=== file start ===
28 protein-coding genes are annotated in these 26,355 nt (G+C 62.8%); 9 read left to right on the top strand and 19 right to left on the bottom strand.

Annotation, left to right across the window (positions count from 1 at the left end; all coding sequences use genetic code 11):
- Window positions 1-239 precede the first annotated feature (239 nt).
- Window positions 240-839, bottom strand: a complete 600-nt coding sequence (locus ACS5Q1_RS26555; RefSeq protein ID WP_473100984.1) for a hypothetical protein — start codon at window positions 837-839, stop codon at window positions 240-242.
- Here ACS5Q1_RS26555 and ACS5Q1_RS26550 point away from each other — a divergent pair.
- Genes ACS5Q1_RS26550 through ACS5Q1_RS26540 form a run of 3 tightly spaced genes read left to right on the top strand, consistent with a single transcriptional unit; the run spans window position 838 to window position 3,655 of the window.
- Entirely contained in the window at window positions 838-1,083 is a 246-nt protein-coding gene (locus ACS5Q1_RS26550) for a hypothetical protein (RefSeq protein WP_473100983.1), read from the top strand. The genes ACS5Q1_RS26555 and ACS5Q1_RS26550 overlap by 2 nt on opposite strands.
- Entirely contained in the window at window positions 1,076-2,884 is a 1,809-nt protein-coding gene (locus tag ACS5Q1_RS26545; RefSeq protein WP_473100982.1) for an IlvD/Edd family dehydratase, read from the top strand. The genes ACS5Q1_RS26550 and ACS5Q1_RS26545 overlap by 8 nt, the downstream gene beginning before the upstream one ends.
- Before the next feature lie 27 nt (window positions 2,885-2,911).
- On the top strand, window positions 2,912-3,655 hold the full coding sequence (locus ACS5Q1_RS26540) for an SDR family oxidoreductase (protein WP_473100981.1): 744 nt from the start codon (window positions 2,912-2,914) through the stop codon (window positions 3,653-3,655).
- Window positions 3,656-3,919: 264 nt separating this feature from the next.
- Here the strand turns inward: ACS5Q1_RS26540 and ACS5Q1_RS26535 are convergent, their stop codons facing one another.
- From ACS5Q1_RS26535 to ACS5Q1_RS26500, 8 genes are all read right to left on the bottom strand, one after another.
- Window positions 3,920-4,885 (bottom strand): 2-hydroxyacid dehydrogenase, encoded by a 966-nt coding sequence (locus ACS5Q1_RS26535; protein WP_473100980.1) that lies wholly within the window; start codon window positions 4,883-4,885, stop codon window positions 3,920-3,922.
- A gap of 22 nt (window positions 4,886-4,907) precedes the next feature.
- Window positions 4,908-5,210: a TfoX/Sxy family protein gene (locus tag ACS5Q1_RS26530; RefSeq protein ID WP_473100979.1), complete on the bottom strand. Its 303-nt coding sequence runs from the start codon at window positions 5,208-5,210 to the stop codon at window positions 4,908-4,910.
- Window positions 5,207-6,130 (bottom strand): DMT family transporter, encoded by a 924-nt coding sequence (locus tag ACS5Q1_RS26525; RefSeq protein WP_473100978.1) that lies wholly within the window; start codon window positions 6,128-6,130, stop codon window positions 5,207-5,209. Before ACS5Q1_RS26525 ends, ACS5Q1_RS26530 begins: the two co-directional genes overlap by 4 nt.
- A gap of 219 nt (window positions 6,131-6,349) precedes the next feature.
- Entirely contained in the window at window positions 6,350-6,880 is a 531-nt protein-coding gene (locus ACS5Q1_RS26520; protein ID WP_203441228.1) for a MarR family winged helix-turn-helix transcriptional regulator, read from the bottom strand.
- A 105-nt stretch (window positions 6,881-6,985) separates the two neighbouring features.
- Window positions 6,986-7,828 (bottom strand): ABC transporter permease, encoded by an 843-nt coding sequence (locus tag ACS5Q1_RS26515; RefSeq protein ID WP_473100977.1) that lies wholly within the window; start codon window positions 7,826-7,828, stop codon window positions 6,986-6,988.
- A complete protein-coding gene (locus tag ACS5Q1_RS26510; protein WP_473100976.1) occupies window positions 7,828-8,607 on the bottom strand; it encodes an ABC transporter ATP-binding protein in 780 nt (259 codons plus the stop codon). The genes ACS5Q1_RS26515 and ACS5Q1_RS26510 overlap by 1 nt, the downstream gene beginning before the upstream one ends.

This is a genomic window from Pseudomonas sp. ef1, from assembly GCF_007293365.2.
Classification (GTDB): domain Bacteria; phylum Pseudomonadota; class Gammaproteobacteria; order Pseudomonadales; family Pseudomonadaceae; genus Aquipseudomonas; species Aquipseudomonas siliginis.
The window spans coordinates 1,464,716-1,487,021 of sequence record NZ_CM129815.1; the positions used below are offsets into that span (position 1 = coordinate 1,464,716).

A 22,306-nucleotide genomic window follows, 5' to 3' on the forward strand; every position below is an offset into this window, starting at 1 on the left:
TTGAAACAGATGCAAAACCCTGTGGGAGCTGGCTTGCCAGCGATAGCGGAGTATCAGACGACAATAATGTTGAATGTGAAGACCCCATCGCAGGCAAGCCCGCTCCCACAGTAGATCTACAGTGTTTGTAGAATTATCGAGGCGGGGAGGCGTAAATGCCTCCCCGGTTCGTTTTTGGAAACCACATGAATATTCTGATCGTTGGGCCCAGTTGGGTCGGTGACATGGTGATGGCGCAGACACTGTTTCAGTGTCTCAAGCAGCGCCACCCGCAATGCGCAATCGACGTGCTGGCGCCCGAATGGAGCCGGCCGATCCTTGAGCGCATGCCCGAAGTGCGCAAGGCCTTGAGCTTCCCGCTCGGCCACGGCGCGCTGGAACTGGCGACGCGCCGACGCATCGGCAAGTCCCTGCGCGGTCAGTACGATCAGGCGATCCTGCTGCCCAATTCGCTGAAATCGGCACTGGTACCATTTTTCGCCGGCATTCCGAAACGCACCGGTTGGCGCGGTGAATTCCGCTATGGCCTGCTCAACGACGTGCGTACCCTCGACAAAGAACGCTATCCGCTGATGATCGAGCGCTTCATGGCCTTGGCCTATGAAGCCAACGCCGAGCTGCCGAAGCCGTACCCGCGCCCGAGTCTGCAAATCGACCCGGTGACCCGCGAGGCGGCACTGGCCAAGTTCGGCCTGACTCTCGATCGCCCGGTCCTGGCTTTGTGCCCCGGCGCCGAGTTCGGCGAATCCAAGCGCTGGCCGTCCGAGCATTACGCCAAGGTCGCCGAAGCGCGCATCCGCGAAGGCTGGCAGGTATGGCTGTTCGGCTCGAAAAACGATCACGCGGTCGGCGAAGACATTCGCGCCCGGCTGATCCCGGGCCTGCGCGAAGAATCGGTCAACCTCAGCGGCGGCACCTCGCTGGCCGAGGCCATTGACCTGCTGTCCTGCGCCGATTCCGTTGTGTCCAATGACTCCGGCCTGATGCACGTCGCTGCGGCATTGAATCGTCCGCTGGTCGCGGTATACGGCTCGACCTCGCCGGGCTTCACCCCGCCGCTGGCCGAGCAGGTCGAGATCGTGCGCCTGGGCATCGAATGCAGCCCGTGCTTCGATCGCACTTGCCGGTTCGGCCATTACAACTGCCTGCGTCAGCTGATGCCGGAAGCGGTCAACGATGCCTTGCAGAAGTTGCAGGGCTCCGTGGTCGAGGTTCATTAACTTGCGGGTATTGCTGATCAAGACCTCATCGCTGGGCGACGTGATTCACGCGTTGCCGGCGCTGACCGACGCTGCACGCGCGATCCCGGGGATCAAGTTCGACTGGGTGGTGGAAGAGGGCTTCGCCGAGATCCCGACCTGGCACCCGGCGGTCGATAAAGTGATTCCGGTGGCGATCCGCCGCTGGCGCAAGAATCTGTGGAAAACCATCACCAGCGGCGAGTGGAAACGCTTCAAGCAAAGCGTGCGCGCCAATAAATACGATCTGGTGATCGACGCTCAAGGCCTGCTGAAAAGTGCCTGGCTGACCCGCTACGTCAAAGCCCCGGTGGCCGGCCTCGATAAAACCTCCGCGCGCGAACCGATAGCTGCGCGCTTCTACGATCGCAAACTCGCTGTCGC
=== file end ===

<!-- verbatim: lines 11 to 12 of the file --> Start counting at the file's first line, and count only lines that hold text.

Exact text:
- Window positions 3,656-3,919: 264 nt separating this feature from the next.
- Here the strand turns inward: ACS5Q1_RS26540 and ACS5Q1_RS26535 are convergent, their stop codons facing one another.